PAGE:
Abbreviations used in the eBay Logs
The following is an incomplete list of the abbreviations that I
have used in the eBay logs:
- BWR FT Father GMW HZC TAY VER etc.
- These are the grade names for the watches, of which I have
only listed a few of the ones that I've used. The above
example are for "B. W. Raymond", "Father Time",
"G. M. Wheeler", "H. Z. Culver", "H. H. Taylor" and "Veritas",
but a complete list of names
- 6s 18s etc.
- This is the size of the watch. Sometimes smaller
movements are put in large cases, which I mark as "12s/6s" (or
- 7j 23j etc.
- The number of jewels the watch has.
- A number in the range of 1 to 999
- This is the Elgin "grade" number of the watch. If the
number might be confusing, (e.g. 7 which might be confused with 7
jewels), I will often list as "G=7" instead
- Hunter Case watch movement. The watch may not actually be
in a hunter case if I list things like "sidewinder" or "sec @ 3"
- A hunter case movement placed in an open face case. This
makes the stem where you wind the watch on the side at the 3
- sec @ 3
- A hunter case movement placed in an open face case with a
special dial that has the second hand at the 3 o'clock
- no sec
- There is no second hand on this watch.
- Open Face watch movement.
- "Convertible" This is a special type of watch movement
that can be placed in either a hunter case or an open face
- I use this for two things. First I use it for "Sweep
Second", that is, a watch that
has a second hand in the center of the watch with the hour and
minute hand. Secondly, I use it for "Single Sunk" dial.
There is a chance that I have also used it for "Stainless
Steel", "Sterling Silver", or "Stem Set". Which meaning is (usually) clear from the context.
- Double Sunk dial.
- "Roy Ehrhardt Dial". A well known watch collector named Roy
Ehrhardt has created a bunch of different pocket watch dials
made out of paper and plastic with colorful pictures on them.
I don't particularly like them because I think they won't
survive for 100+ years, but I guess they are better than junk
dials that were probably on the watch before Roy got them.
Roy is always careful to label these as "recent custom
dials" and puts a "blue dot" at the 45 minute marker. So, I
can't complain about people thinking these are original.
Other sellers, however, don't seem to be so "noble" about
noting modified dials. It appears that many have started to
print pictures directly on the dials, I think using ink-jet
type printers. The pictures look nice (at least when you
buy them, I don't know about 10-50 years from now), and they
can hide a lot of hairlines that would otherwise make the
dial less salable.
Besides pictures, I have also see a lot of product logos
that have been added to dials, such as "Harley Davidson",
"Indian Motorcycles", "Ford", "Santa Fe Railroad", etc.
Typically, these dials are found on lower quality watches.
- This watch has a Montgomery dial with each minute
individually numbered around the very edge of the dial.
- This watch has a Ferguson dial with large minute numbers
where most watches have the hour numbers, and smaller hour
numbers closer to the center.
- nice metal dial
- The metal dial shows very little, if any, wear or aging, is
bright and attractive.
- good metal dial
- The metal dial may show a little wear or aging, or it might
not be that attractive, but it is something that I wouldn't
mind showing off.
- ok metal dial
- Dial has obvious wear or age spots. I wouldn't
be embarrassed if someone saw it, but I wouldn't show it off
- poor metal dial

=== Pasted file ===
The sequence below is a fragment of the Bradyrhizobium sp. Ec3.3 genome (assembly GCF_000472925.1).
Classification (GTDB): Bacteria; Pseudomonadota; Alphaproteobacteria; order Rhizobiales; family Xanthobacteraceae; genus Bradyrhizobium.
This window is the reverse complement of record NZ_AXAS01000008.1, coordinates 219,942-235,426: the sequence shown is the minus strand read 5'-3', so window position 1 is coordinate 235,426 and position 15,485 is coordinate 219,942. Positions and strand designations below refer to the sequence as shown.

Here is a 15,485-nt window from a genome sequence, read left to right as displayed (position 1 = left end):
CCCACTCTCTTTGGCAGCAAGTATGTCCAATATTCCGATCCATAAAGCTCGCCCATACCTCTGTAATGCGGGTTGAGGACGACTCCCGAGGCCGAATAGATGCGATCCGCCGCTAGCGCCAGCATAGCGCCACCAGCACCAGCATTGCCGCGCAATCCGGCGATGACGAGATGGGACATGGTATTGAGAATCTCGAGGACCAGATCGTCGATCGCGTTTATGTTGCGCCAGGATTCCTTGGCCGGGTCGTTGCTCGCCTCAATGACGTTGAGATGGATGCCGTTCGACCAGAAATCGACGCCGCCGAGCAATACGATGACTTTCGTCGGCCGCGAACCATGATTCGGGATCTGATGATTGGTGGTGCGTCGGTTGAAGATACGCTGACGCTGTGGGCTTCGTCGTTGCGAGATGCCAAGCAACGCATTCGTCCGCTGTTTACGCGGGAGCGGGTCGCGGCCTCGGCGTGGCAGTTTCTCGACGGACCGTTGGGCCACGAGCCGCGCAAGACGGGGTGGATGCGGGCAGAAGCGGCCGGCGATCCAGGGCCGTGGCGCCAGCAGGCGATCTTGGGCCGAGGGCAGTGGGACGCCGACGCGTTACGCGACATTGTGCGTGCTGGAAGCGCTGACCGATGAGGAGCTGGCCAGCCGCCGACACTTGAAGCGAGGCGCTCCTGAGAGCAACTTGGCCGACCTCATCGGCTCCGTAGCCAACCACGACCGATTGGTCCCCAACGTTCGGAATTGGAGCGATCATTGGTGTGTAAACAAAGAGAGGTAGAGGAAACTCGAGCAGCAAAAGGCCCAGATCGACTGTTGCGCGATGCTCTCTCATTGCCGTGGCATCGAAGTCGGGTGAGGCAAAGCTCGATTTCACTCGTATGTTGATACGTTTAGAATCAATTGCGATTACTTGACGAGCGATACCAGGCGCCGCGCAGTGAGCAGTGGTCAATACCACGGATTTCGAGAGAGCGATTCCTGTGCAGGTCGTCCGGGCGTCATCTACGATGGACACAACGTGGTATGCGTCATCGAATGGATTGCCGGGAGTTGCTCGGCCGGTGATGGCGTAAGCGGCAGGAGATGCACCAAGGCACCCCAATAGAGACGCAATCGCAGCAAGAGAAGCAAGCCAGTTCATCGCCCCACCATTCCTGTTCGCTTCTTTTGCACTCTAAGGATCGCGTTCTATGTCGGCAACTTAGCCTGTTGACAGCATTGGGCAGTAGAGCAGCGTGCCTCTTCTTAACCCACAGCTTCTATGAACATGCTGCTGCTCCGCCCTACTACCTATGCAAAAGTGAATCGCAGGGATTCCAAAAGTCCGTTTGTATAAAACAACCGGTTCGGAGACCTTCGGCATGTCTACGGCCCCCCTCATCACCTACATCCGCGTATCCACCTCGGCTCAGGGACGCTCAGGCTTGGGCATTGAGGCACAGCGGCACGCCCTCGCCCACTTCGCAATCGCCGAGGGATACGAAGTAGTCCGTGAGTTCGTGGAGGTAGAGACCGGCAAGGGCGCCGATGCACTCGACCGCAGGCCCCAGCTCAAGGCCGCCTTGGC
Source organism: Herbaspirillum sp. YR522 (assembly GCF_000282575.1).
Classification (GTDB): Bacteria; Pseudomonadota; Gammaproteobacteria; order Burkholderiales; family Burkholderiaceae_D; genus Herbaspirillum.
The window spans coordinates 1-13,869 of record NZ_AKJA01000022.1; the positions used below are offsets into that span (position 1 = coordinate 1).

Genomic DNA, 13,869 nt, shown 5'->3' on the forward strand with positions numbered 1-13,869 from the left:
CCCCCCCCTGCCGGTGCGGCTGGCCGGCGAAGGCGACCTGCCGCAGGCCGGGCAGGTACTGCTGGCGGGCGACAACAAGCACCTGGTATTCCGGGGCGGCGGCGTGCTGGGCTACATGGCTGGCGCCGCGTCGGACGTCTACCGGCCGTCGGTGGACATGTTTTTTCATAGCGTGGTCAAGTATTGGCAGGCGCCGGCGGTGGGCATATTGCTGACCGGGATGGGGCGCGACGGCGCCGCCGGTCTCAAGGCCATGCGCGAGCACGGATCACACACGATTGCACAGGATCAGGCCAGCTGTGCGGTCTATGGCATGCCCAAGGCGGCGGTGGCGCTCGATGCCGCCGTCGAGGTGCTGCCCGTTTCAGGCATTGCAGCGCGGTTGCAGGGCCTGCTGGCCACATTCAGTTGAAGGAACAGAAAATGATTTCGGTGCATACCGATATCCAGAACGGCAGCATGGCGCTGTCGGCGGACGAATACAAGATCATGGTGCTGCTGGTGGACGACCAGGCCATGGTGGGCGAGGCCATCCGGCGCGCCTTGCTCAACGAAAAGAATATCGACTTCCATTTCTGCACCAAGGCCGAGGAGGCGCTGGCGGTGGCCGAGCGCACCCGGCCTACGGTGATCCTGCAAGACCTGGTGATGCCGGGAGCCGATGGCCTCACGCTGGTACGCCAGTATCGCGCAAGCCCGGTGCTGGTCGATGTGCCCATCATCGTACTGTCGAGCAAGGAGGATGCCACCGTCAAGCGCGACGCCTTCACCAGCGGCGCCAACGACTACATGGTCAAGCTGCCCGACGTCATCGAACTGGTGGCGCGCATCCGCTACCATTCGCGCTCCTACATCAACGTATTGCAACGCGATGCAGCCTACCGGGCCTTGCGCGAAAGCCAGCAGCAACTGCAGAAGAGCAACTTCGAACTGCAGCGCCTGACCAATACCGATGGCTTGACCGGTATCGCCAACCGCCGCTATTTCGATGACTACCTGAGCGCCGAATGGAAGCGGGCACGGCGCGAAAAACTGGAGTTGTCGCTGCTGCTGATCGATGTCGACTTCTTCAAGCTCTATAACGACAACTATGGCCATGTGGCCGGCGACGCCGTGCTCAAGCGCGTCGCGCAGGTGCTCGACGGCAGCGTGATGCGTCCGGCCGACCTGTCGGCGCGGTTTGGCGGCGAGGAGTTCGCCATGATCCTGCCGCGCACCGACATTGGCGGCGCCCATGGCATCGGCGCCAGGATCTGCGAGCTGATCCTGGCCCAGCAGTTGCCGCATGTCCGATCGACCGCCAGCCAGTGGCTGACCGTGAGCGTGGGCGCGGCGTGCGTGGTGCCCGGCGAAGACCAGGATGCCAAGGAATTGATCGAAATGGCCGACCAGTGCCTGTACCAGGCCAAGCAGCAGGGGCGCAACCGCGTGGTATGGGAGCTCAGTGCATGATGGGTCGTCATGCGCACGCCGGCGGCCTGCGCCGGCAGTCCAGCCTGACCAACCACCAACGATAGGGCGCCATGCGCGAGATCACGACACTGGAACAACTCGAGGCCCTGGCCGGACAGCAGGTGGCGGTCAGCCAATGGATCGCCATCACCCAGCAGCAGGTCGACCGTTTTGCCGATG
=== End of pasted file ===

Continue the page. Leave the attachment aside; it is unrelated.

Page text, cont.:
- I would not want to use this dial if I could avoid it.
- bad metal dial
- The dial protects the movement and keeps the parts in place.
Note that contrary to what many sellers advertise, metal
dials generally can not be "cleaned", any more than rust on
your car body can. You can get the dials "repainted"
(called a "redial"), although I've never done it.
- "Reserve not met"
This was a reserve priced auction, and the bidding did not meet
- "Reserve met" This was a reserve priced auction and the
reserve was met.
- "No bids" No one bid on this auction.
- For some reason I think this auction is way over priced.
- This watch has been seen elsewhere, I used to list the
eBay auction number and price it reached, but now I only do
that if there isn't a serial number to tie things together.
- This watch has a "Wind Indicator"
- Solid Gold
- Solid White Gold
- Gold Filled
- Either Coin or Sterling silver.
- A nickel alloys that goes by the
deceptive names of "Silveroid", "Silverine", "Silveride",
"Silverode", "Ore Silver", "Alaska Silver", "Nickeloid",
"Argentine Silver", "German Silver", "White Brass", etc.
These cases have NO silver content.
- Base Metal. A metal with little intrinsic value.
- This is a gold filled case with several different colors of
gold, much like "black hills" jewelry is. Often these are
very pretty, and they bring a premium price.
- Like Multi-Color only made out of solid gold.
- "Box hinge case" The case has extra heavy hinges. Adds a
lot of weight to a solid gold case.
- The case has ring that attaches to the movement, so that
the movement can "swing out of the case". This means the body
and the back of the case are all one piece and there is one
less place for dust to leak in and one less sharp edge for a
gold filled case to wear out at.
- A variation of the "swingout" case, only the front bezel
and the body/back piece are connected together with a hinge.
The front and the back open up like a clamshell. This is also
called a "trifold" because there movement, back/body and front
all fold together.
- Around 1900, it was somewhat common to create "fancy
enamel dials" that had lots of different colors and designs on
them. Very pretty.
- Just the watch movement, no case.
- parts watch
- A watch that is good only for salvaging parts from (if that).
- watch parts
- Good replacement parts from the factory